The last time the lieutenant governor’s office became vacant it was filled – after a lengthy game of musical chairs – by the president of the State Senate. Of course, because the office is so weak, no one in the Senate wanted it except a white Democrat who was likely to lose his seat in the next election.
Seriously: They literally couldn’t give the lieutenant governorship away …
In fact, one powerful Republican Senator actually resigned the presidency of the Senate to avoid become lieutenant governor – and numerous other Republican Senators took a pass on accepting the office in his stead.
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(Via Travis Bell Photography)
This bizarre succession took place in June of 2014 – one month after the recent constitutional reforms were codified. Why is that significant? Because it firmly establishes the ongoing validity of the existing method of succession – meaning the “new” method of filling a vacancy in the lieutenant governor’s office (i.e. letting the governor appoint a replacement) does not take effect until after November 2018.
Leatherman used the existing method to his benefit in 2014 – taking over the presidency of the State Senate immediately after the impotent lieutenant governorship had been filled by his Democratic buddy.
Only two Senators – including current S.C. Senate majority leader Shane Massey – opposed him.
“I don’t think what’s happened is decent,” Massey said of Leatherman’s machinations at the time. “It is indecent.”
Massey added that Leatherman’s manipulation of the process was a “coup.”
Having gained the presidency of the State Senate using one interpretation of the constitution, Leatherman is now hoping to keep the powerful office by invoking another interpretation.
Specifically, he has announced that whatever happens with regard to Haley and McMaster he is “staying in the Senate.”
“I have no ambition for statewide office,” Leatherman said in a statement released this week. “I will not leave my Senate seat to serve as Lieutenant Governor. For me, there is no greater honor than serving in the South Carolina Senate.”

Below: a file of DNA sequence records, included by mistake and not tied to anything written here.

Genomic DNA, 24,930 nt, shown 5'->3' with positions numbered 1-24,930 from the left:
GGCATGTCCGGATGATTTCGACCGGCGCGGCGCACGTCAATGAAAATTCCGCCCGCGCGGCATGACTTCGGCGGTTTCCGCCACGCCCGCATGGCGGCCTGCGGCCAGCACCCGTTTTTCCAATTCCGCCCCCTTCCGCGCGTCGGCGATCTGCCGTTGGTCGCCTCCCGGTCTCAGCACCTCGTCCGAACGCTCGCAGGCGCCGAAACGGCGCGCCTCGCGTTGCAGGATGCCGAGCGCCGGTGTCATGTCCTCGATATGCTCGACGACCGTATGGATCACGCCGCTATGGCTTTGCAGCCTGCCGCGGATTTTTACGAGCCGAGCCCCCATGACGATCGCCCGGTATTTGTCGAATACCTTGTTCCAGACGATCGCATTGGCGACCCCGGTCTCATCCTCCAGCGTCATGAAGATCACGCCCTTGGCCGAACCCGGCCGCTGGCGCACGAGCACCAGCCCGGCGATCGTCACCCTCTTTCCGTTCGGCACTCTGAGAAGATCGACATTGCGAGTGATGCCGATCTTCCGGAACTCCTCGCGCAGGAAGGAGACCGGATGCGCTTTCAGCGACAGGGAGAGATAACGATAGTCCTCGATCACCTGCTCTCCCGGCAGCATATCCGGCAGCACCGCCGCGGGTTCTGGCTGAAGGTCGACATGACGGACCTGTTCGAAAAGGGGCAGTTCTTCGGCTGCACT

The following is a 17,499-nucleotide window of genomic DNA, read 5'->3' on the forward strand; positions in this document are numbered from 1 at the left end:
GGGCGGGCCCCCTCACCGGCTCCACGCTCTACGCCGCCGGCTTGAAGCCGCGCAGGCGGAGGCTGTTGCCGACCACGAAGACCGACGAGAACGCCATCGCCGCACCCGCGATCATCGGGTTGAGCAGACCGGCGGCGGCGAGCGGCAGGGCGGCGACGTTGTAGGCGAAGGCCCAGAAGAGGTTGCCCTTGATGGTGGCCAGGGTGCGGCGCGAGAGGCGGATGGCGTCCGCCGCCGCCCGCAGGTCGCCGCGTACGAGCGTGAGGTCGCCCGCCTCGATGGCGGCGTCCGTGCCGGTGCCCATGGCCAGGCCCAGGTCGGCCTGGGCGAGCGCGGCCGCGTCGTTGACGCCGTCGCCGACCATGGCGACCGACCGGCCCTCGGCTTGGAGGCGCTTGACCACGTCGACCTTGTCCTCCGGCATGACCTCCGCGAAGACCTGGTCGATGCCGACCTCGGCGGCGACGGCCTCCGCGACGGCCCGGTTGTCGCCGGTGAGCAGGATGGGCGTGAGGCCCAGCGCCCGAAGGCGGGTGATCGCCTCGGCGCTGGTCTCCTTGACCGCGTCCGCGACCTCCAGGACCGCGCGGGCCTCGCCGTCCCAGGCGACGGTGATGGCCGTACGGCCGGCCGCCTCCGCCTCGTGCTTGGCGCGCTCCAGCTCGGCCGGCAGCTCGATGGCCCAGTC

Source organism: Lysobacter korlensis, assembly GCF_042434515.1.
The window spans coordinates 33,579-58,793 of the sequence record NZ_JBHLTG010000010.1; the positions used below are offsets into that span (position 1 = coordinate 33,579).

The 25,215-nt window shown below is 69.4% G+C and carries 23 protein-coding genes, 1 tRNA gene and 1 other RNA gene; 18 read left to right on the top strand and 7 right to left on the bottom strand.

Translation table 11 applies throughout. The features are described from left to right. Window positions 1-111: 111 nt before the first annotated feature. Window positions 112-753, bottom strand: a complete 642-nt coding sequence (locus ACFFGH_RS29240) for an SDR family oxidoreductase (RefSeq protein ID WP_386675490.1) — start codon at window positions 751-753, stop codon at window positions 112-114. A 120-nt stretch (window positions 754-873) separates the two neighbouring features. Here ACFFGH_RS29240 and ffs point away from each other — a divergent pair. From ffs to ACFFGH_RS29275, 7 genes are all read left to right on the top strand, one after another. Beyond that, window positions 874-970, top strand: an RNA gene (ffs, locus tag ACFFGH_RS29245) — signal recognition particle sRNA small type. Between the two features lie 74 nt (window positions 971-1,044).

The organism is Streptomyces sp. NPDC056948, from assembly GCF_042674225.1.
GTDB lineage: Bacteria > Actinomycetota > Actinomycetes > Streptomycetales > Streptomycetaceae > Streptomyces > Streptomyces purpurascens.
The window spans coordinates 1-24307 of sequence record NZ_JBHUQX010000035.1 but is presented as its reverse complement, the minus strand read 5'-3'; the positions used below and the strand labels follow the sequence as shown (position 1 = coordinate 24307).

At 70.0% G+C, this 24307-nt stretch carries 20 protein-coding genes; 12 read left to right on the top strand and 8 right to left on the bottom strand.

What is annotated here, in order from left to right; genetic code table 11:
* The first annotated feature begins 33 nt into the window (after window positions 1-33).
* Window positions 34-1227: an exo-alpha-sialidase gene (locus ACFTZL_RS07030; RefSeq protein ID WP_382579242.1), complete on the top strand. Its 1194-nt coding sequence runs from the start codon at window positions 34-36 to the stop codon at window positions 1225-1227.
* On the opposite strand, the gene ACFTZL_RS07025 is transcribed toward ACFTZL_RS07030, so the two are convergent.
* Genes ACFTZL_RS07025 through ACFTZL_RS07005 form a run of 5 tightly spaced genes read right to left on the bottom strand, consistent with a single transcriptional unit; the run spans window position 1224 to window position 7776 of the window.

Honor? Right. No greater power more like it …
To keep his powerful post, Leatherman is aggressively advancing the notion that McMaster – upon succeeding Haley as governor – has the authority to appoint his own replacement (presumably from outside the State Senate).
Such a scenario would keep Leatherman from having to surrender either the presidency of the Senate or his powerful perch as chairman of the Senate’s finance committee.
In other words, we’re supposed to ignore the 2014 succession method that enabled Leatherman to seize the leadership of the Senate in the first place.
The debate over the proper method of succession is likely headed to court – but as we’ve repeatedly pointed out the judicial branch in South Carolina is invariably a rubber stamp for the wishes of powerful lawmakers (or at best an impotent critic).
Which leads us to the real (and all-too familiar) problem: Power-hungry politicians picking and choosing how the law is enforced.
Actually, this is much worse than that. What we are dealing with in this case is a power-hungry politician attempting to rewrite the constitution for his own benefit.
That really is a coup.
We don’t know yet which interpretation of the constitution is correct – but permitting those in power to define this document based exclusively on their desire to gain or preserve power is not how representative democracy works.
It is, however, how banana republics operate.
(Banner via Travis Bell Photography)